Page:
• 1976 JVC VHS Player

1976 JVC VHS Player (Photo : Twitter)

Video cassette recorders (VCRs) were launched four decades ago when Japanese companies including Sony, Panasonic, JVC, and RCA helped to develop the first VCRs with mass-market success. Japanese electronics company Funai Electric will stop manufacturing Video Home System (VHS) players by the end of July. The last VCR maker decided to end production of the VHS format devices due to decreased sales and difficulty finding some parts.

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The news was reported by Japanese newspaper Nikkei. It is the world's largest financial newspaper and read daily by over three million people.       

Funai sold VCRs under the Sanyo brand in North America and China, and has been producing VCRs for over three decades, according to Ars Technica.

The electronics company has been manufacturing VCR players since 1983. It switched to the VHS format after its own Compact Video Cassette (CVC) format with a smaller video tape had low sales compared to VHS and Betamax machines.

Betamax players were discontinued in 2002. They were the main rival of VCRs during the 1980s. Sony then announced last year that it will stop producing Betamax tapes in Japan.  

Funai sold up to 15 million VCRs per year when sales were highest, but in 2015 it only sold 750,000 units.

VHS machines use an electro-mechanical process in order to display/record audio and video. They use a thin piece of plastic called tape.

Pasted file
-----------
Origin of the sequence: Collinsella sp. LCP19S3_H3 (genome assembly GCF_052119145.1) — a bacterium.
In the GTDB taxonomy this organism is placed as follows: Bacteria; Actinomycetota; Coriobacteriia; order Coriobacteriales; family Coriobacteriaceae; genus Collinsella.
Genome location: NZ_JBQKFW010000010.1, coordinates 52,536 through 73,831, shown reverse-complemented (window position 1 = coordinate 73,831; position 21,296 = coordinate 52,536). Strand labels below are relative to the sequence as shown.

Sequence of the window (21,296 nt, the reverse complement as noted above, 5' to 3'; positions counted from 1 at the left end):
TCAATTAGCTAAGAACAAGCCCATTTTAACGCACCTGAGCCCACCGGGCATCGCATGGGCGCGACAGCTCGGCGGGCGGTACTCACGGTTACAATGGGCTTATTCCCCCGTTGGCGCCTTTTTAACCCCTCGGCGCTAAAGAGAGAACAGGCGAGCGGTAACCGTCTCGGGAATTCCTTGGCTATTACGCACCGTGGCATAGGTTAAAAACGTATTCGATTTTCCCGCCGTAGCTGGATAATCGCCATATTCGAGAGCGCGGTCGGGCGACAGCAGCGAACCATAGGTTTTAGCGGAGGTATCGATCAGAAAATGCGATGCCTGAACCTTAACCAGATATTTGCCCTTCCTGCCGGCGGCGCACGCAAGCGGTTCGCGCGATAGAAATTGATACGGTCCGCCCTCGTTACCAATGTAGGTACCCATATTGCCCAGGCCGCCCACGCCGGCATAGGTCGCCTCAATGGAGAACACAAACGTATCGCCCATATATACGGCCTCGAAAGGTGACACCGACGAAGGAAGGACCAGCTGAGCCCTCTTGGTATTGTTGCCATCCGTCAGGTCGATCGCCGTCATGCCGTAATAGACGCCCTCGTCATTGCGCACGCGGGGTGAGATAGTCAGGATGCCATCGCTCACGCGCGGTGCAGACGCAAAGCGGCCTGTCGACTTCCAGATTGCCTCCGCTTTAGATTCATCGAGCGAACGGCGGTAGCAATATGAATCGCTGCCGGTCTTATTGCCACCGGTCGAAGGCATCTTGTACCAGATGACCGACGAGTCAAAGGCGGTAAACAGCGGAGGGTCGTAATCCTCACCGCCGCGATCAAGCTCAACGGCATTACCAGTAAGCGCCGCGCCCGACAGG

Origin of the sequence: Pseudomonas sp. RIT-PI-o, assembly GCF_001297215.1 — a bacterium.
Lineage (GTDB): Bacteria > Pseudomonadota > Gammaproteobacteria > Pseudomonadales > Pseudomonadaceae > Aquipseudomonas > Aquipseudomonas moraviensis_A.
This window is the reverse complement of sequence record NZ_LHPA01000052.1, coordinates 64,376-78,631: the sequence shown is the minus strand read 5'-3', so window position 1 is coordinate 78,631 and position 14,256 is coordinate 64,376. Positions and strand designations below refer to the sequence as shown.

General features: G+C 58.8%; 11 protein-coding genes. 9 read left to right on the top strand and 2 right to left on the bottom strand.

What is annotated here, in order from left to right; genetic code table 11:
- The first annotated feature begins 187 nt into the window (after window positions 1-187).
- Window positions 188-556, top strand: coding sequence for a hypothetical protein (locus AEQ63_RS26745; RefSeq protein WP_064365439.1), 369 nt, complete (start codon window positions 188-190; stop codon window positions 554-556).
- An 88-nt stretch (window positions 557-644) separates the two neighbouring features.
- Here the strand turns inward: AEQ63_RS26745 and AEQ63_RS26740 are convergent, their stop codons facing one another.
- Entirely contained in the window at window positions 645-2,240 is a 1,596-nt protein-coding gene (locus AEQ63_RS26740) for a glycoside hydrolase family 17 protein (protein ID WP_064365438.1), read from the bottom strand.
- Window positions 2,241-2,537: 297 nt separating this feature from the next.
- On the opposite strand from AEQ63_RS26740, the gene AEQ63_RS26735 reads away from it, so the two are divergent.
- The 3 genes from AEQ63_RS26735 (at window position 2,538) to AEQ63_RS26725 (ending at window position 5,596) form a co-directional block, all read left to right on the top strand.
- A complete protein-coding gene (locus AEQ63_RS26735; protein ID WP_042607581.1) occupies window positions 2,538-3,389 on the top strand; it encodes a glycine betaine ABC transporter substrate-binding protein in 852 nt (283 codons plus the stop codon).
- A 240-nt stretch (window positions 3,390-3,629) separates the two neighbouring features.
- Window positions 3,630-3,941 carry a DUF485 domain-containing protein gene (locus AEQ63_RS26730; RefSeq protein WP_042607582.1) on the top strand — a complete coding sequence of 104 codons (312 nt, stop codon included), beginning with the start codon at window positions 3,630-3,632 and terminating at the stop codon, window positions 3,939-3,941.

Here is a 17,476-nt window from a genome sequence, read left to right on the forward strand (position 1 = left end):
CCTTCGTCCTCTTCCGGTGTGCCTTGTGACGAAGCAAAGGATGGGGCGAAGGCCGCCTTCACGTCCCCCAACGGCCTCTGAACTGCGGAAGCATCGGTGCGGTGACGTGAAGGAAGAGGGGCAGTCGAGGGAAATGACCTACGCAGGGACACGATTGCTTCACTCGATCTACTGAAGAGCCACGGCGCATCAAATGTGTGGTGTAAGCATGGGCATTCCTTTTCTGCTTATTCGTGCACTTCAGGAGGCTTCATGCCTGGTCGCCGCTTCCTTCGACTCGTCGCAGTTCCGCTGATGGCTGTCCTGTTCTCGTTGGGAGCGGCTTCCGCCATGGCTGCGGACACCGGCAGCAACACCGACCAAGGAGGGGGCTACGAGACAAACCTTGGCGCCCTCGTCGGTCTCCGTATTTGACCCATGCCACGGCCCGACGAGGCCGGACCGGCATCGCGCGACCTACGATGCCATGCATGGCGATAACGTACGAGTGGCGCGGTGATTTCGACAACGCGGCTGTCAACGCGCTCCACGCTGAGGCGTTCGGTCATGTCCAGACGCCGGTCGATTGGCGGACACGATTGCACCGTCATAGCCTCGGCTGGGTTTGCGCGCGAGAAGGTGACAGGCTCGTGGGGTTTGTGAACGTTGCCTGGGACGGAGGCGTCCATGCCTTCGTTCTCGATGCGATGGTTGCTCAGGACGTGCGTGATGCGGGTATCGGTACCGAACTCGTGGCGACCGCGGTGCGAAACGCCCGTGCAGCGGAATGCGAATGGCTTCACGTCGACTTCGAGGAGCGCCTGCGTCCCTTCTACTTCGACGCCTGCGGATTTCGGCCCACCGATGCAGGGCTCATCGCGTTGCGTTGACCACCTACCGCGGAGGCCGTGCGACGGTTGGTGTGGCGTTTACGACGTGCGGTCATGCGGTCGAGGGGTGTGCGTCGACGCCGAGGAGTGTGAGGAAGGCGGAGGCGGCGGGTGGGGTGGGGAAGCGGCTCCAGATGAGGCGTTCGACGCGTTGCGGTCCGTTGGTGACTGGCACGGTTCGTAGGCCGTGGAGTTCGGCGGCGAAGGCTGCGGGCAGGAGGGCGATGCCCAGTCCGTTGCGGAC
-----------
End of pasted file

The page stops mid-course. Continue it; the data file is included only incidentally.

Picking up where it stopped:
VCRs were technological wonders when they hit the market. That is because people could record TV shows and movies like today's DVRs.

By the mid-1980s several major Hollywood movies were available on video cassettes, according to PC World. This resulted in video rental stores such as Blockbuster becoming popular.

However, VCRs also caused some major problems for owners. They included machines needing regular cleaning, VHS players "eating" damaged tapes, and confusing programmable timers.    

VHS cassettes had their last production runs in 2008 and have been replaced by two digital formats: DVD and Blu-ray. Hard disk players now record content easily, which was the one advantage of VCRs over DVD players.

Most consumers prefer digital video over the VHS format. However, some collectors are looking for old films on VHS tapes because they have a rudimentary look of drive-in theaters including movie mistakes and bad makeup.   

Here's a retro Panasonic VHS ad: